Thanks to Geary Baxter and his crew, everyone was treated to a hot dog lunch with all the fixings, chips, chili, and drinks.  Shade covered bleachers were provided to keep the sun off the students during the demonstrations.  The range was arranged with several props from mail boxes (fairly close to the bleachers), to two transit buses and an ambulance several hundred feet down range.  And, of course, there was a pressure cooker, which was placed down range, so that we could see the effects of a device similar to the one used in Boston.

The students were given the count down, so they could get their cameras ready to capture the moment, “Fire in the hole, three, two, one”!  Our very own Scotty Baker, the voice of the AER range, would call out when each prop was ready to be set off.  This year had more than its fair share of silence when the charge was supposed to go off.  After making our first run down range to get a closer look (and see the handy work of the Sheriff’s bomb team), it was clear what had happened, the fragmentation from the first explosions took out the six-pair lead-in wire.  By the way, the trip down range was in a people mover provided by CVAI; these guys think of everything.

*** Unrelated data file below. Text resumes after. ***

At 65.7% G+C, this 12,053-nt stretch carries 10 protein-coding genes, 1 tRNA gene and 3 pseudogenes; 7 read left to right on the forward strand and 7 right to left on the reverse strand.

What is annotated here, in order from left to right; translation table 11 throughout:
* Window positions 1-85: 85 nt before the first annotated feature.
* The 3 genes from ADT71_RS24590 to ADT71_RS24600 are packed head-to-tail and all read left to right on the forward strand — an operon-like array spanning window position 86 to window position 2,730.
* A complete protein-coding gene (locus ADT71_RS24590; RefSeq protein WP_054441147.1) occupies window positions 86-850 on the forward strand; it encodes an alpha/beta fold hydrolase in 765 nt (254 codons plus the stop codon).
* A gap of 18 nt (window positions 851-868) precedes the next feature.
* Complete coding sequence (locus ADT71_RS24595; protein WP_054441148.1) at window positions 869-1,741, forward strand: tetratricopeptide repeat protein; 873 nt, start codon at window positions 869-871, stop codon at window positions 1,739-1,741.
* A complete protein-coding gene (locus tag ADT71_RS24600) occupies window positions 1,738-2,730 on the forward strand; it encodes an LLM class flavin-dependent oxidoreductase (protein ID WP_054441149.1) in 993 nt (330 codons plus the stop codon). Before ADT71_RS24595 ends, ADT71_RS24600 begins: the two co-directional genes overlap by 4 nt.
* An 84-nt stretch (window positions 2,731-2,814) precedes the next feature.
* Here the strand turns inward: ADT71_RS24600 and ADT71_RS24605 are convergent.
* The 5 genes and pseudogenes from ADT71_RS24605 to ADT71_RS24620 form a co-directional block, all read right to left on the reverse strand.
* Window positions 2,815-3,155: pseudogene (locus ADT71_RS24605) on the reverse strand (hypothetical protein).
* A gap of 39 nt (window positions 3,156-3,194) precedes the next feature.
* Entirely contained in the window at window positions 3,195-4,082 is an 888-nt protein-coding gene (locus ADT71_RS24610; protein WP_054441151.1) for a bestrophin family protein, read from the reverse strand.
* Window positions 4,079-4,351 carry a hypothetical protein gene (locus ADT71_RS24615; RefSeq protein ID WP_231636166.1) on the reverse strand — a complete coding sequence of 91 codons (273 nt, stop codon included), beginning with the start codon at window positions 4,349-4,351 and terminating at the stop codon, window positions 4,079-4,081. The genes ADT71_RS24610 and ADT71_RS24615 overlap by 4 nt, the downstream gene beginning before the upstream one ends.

The class was attended by nearly one hundred and fifty students from police, fire, and evidence people from all over the state.  There was even a fellow from New York City in the class (and I thought it was a long drive from San Diego).  There was great representation from the CCAI elected officials; President Scotty Baker, First Vice-president Tom Peirce, Second Vice-president Eric Emmanuele, Director Dale Feb, and myself Director Troy Morrison.

Thanks to all the folks at Central Valley Arson Investigators for all their hard work!!  Another great training class.  We are all looking forward for what is in store for next year when the theme for the AER class will be “First Responders”.

 

Troy Morrison, PIO CCAI